Kids infected with COVID-19 at Texas church’s summer camps

Kids infected with COVID-19 at Texas church’s summer camps July 27, 2020

Screenshot via The Fellowship Church

THE Fellowship Church in Grapevine, Texas,  led by pastor Ed Young, above, lost no time in posting on Facebook a whole bunch of pictures showing kids at one its ‘life-changing’ summer camps ignoring social distancing rules and not wearing masks.

But since it was revealed that around 80 attendees had contracted COVID-19, the church appears to be ignoring questions and beating about the bush over its failure to take any precautions against the virus.

On July 23 The Star-Telegram reported that the church did not answer questions about how many children were sent home with symptoms or how many tested positive after attending – and a day later Premier Christian News revealed that as many as 300 children may have been exposed to the virus.

Earlier, blogger Amy Smith posted a screen grab of one of the church’s  social media posts that shows how social distancing rules were being ignored.

According to Premier one parent said that she did not blame the church for having the camp and took responsibility for the poor decision of:

Sending him when I knew better.

However, the parent also urged the church to:

Take some ownership of alerting people in the community. I chose to send him, but they need to be transparent. They should have contacted everyone. They should have emailed, called, put it out on Facebook …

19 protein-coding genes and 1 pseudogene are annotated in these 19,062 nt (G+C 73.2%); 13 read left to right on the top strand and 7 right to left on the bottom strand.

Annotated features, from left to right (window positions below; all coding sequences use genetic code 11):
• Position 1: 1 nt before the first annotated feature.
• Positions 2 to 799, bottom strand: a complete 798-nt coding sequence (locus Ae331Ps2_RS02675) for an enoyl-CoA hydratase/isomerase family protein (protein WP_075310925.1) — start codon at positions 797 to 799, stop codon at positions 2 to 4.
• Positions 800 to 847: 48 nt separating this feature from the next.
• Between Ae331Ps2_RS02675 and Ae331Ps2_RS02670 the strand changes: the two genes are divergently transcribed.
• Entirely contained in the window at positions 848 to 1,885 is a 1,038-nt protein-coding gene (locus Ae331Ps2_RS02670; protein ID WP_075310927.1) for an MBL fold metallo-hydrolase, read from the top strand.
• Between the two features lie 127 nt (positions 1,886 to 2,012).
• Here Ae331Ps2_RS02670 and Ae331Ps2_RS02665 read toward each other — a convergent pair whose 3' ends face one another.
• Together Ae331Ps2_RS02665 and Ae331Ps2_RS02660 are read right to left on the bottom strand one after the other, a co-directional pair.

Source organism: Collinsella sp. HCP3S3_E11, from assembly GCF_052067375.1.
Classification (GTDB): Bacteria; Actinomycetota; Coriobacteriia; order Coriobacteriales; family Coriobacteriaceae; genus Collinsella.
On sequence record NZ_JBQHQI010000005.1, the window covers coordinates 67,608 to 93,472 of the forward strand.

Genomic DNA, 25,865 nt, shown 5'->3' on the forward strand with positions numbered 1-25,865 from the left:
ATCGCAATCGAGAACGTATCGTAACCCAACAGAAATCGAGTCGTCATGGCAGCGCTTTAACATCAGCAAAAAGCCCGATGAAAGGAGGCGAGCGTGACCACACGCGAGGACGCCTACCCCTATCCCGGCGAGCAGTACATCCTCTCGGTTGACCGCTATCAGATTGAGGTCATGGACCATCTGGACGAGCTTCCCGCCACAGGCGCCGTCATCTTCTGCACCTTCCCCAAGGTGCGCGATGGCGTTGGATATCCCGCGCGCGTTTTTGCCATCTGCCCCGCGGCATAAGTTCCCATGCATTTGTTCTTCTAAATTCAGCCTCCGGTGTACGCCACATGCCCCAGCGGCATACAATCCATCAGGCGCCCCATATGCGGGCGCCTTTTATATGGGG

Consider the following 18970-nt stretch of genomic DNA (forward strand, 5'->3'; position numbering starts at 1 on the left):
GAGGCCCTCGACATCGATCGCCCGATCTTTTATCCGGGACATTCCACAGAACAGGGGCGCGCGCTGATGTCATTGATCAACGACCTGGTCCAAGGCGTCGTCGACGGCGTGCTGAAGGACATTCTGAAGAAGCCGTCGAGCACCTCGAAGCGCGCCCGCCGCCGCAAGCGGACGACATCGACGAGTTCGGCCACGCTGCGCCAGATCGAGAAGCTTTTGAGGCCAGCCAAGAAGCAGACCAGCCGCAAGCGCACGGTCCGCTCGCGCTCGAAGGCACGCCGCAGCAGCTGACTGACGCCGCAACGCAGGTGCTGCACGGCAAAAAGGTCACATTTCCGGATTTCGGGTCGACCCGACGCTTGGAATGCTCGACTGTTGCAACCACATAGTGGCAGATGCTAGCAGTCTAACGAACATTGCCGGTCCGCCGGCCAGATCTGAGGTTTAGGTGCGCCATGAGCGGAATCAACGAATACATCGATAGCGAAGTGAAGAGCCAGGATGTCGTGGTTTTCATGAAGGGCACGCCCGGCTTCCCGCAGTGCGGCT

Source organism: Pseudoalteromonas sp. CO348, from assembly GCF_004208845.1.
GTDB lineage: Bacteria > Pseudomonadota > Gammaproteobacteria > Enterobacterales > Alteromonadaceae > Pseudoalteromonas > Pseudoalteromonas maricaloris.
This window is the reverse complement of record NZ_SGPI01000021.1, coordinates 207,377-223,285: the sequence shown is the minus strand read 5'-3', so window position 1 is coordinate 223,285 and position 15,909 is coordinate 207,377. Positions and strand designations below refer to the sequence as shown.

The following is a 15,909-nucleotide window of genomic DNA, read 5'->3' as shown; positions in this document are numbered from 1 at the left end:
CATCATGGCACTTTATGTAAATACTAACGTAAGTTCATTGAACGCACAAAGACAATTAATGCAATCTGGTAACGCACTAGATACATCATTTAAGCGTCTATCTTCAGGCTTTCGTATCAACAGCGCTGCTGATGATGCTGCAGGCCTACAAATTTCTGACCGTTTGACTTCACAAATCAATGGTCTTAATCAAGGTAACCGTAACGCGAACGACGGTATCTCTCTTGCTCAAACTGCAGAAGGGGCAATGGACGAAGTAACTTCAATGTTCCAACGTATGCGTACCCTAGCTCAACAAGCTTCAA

A Fellowship Church spokesman insisted that the camp followed infection prevention guidelines as laid out by the Centers for Disease Control and Prevention (CDC) and said that staff would call parents if campers started experiencing symptoms or were in close contact with someone who did.

The spokesman said in an email to the Star-Telegram:

This summer, Fellowship Church held several life-changing weeks of camp for kids and students … we followed every single procedure.

Oh yeah, just as the pictures show.

Another parent told the Star-Telegram that she feels like the church’s choice to  host camps  over a five-week period was a business decision.

It was a money maker. I can’t see why they would have a camp unless it was to generate revenue. And to make a political stance, that they’re not going to live in fear because ‘we’re the church.’

Premiere reported that another camp, run by the Keystone Church in Keller, Texas, has also come under fire from parents who insist their kids have become ill  since attending.

One parent of a 17-year-old attendee who subsequently tested positive for the disease told Fox News she was “angry” at the whole situation.

Every day I think, I really wish I would have put my foot down, I really wish I would have not sent her. But I really had faith that the church would do the right thing.

Tarrant County’s chief elected officer, Judge Glen Whitley, said that he was concerned by the lack of safety measures at the camp.

I was very disappointed in the photos that showed little if any wearing of masks. If we’re going to beat this thing, we’ve got to be doing the social distancing, we have to be as concerned about other people’s rights as we are about our own.

The state of Texas has almost 400,000 confirmed cases of Covid-19 – almost 100,000 more than the entire United Kingdom.

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